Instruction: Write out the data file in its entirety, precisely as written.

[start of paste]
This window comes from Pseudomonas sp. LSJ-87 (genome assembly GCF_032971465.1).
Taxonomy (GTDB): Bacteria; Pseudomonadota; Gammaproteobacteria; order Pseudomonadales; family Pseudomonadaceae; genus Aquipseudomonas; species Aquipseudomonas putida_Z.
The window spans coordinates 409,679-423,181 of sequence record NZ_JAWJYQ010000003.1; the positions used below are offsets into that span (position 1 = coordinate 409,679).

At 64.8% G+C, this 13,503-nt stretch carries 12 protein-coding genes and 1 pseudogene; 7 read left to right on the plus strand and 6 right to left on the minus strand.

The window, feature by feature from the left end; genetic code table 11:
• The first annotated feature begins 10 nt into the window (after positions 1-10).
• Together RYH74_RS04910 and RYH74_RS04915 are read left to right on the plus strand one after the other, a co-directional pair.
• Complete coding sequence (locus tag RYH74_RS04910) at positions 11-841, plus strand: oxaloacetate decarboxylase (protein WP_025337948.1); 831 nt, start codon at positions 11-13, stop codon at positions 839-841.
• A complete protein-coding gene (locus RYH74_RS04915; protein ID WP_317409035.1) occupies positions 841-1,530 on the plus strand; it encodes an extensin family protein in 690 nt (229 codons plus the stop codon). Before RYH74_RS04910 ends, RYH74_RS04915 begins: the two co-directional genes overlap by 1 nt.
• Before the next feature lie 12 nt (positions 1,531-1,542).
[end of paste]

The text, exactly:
This window comes from Pseudomonas sp. LSJ-87 (genome assembly GCF_032971465.1).
Taxonomy (GTDB): Bacteria; Pseudomonadota; Gammaproteobacteria; order Pseudomonadales; family Pseudomonadaceae; genus Aquipseudomonas; species Aquipseudomonas putida_Z.
The window spans coordinates 409,679-423,181 of sequence record NZ_JAWJYQ010000003.1; the positions used below are offsets into that span (position 1 = coordinate 409,679).

At 64.8% G+C, this 13,503-nt stretch carries 12 protein-coding genes and 1 pseudogene; 7 read left to right on the plus strand and 6 right to left on the minus strand.

The window, feature by feature from the left end; genetic code table 11:
• The first annotated feature begins 10 nt into the window (after positions 1-10).
• Together RYH74_RS04910 and RYH74_RS04915 are read left to right on the plus strand one after the other, a co-directional pair.
• Complete coding sequence (locus tag RYH74_RS04910) at positions 11-841, plus strand: oxaloacetate decarboxylase (protein WP_025337948.1); 831 nt, start codon at positions 11-13, stop codon at positions 839-841.
• A complete protein-coding gene (locus RYH74_RS04915; protein ID WP_317409035.1) occupies positions 841-1,530 on the plus strand; it encodes an extensin family protein in 690 nt (229 codons plus the stop codon). Before RYH74_RS04910 ends, RYH74_RS04915 begins: the two co-directional genes overlap by 1 nt.
• Before the next feature lie 12 nt (positions 1,531-1,542).